A speed skating race is simple. There is a start and an end. The clock grants a time. Someone wins, and someone loses.
Life, however, is not always that simple.
During the three years since Canadian Denny Morrison raced to a pair of Olympic medals in Sochi, the fabric of his existence has been re-woven through love and trauma.
And today, Morrison is still enduring personal and professional difficulties. Because life is not a race, and this is not a triumphant story.
At least, not yet.
In April of 2016, Morrison and his then-girlfriend, now fiancée, Josie Spence cycled the Arizona Trail, an almost 1,300-kilometre journey from the Mexico border to Utah.
Finishing the over three-week trek was a milestone for Morrison.
They arrived in Utah shortly before the one-year anniversary of the May 2015 day when Morrison nearly died.
On that day, he obliterated his motorcycle during a collision with a car in Calgary, where he lives and trains.
A police officer at the scene marvelled at how Morrison survived the crash.
But he did, overcoming a fractured right femur, bruised liver and kidneys, a punctured lung; plus a broken portion of his spine, torn ACL, and a concussion.
Almost a year later, and only two days after completing the Arizona Trail, Morrison was slammed with another life-altering setback.
Morrison, Spence, and their friend, Elaine Hartrick, were driving back to Calgary through Utah when they stopped in Sandy, a suburb of Salt Lake City.
They were walking to the well-known equestrian show, Odysseo, when Spence noticed Morrison behaving oddly.
“He started losing his motor movements,” Spence said, describing how Morrison couldn’t keep his flip flop on his foot or put his arm through his jacket.
She had given him a Ritz cracker, but Morrison hadn’t wiped the crumbs from his face, and he was drooling.
“Initially I thought he was groggy but then as all of these [symptoms] progressed further and I was like, ‘there’s something wrong with him, he needs to get to the hospital, I think he’s having a stroke,’” she said.
Spence, also a national team speed skater, texted their medical team lead who told them to go to a hospital immediately.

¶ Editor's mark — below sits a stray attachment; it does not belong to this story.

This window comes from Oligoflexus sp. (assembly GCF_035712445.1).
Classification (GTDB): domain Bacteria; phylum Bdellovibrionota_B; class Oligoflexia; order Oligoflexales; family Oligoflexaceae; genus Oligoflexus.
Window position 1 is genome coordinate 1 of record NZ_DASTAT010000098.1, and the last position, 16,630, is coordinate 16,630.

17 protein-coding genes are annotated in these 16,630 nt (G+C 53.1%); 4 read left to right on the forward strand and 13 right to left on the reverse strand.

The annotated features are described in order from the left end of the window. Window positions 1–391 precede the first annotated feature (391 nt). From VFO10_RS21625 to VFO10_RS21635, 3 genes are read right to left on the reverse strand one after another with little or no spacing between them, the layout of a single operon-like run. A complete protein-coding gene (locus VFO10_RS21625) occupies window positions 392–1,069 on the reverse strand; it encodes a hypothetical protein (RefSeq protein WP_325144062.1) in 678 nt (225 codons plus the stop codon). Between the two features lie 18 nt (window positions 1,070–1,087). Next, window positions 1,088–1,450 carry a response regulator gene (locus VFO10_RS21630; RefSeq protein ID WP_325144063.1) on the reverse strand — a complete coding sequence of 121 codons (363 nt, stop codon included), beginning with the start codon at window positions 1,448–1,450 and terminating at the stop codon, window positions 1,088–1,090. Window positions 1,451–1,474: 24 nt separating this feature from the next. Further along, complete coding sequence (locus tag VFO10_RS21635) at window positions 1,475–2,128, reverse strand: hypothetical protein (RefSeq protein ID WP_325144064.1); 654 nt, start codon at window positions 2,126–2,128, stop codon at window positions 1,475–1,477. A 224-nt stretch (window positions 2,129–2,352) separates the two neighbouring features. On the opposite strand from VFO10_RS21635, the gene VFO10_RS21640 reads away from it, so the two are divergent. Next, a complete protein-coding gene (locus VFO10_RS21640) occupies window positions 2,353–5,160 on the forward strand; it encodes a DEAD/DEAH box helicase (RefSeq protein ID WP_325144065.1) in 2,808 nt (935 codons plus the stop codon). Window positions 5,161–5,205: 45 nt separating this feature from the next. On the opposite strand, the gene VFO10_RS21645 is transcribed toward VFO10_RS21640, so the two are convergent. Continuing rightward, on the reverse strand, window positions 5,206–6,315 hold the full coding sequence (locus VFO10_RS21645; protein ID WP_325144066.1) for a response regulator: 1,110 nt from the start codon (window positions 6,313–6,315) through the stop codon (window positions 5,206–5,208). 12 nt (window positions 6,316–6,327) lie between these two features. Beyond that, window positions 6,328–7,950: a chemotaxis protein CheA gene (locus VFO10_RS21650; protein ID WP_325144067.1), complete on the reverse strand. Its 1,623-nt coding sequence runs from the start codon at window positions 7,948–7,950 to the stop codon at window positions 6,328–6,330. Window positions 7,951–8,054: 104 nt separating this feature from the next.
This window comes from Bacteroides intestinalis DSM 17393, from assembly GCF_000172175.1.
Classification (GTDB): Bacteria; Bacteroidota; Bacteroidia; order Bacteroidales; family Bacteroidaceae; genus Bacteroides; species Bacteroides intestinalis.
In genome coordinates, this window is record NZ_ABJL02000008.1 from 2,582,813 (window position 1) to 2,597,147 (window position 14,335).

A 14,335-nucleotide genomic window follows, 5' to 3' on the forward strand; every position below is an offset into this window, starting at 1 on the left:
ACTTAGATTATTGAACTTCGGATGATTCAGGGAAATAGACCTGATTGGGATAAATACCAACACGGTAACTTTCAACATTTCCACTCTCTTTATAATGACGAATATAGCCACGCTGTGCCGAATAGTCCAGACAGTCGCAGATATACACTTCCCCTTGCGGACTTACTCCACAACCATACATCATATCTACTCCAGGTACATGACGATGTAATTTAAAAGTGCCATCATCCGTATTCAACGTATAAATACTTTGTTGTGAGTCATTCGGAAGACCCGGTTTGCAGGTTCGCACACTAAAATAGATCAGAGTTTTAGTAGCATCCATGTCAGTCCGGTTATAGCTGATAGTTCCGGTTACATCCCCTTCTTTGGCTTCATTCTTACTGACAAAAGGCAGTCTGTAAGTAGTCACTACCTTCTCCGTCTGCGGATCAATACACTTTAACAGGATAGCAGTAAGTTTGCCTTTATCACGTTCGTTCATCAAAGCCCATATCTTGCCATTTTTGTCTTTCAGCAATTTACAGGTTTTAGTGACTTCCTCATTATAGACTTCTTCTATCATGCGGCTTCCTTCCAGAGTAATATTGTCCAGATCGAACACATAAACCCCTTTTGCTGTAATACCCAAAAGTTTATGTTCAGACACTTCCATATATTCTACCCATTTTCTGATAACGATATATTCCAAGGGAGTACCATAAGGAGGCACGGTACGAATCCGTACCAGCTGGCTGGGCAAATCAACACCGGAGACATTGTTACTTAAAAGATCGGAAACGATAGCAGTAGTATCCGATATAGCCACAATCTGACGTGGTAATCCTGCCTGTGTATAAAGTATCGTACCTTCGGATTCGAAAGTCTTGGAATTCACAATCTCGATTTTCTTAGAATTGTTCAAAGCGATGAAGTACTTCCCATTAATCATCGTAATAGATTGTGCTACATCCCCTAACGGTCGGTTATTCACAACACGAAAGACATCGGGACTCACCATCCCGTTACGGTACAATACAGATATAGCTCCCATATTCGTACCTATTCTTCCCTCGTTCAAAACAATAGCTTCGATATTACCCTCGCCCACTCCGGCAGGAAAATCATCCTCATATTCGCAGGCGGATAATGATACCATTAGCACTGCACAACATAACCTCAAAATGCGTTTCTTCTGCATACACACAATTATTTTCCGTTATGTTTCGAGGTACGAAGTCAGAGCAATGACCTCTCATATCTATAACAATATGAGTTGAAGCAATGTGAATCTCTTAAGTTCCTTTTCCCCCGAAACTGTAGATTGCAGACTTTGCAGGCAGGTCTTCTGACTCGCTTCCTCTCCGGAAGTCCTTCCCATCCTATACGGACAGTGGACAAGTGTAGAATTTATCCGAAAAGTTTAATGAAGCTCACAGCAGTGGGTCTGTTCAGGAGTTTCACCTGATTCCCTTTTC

Fortunately, they were minutes away from Sandy’s Alta View Hospital where Morrison was instantly admitted and treated for an ischemic stroke, caused by a tear in his right carotid artery — adding to the calamitous thread in the 31-year-old’s story.
The good and bad
Over the following months, Morrison embarked on what one of his doctors calls an unbelievable recovery.
By late summer he was fully cleared to join his teammates at a training camp.
At a World Cup event in December, the Fort St. John, B.C., native and fellow Canadians Jordan Belchos and Ted-Jan Bloemen won a silver medal in team pursuit in Astana, Kazakhstan.
But Morrison continues to struggle, both on and off the ice.
He competed at the first four World Cups of the season, where his times were slower compared to past years. He often raced in Division B, instead of with the faster skaters in Division A.
His best individual finish was a 20th-place showing in the 1,500 metres at the same Kazakhstan event.
“Not all my results have been perfect,” Morrison said. “Certainly they haven’t been as good as they once were. That’s just another difficult part of it.”
On a personal level, he now talks openly about his sadness, anxiety, and guilt since the stroke.
For example, Morrison recalls one particular day when Spence, 23, noticed he was upset. Concerned, she asked him what was wrong, and he became inexplicably sad, “I don’t know what’s wrong,” he said.
Morrison has become so intensely curious to understand his post-stroke brain that he has read multiple books, including an entire textbook on stroke rehabilitation.
In one of those pages, in a section about post-stroke depression, he found his challenges written out better than he could explain them.
“It made me feel better to read that there is a definitive answer of what it is I’m feeling,” he said.
The Heart and Stroke Foundation reports that at least one third of stroke survivors will experience depression, for one reason or another.
Morrison speaks almost philosophical when he attempts to describe how his motorcycle crash, falling in love with Spence and his stroke have changed him.
“I feel like I’ve become a more compassionate and kind person because of dating Josie,” he said.
“The stroke really showed him how special life is, and how special this relationship is,” she said. ”He has this new outlook on life that makes everything a lot more sentimental.”
They became engaged in December, and plan to get married in May.
Before then, Morrison will compete at the world single distances speed skating championships in Korea.
The competition begins Thursday, exactly one year before the start of PyeongChang 2018, which Morrison hopes to qualify for his fourth Olympic Games next season.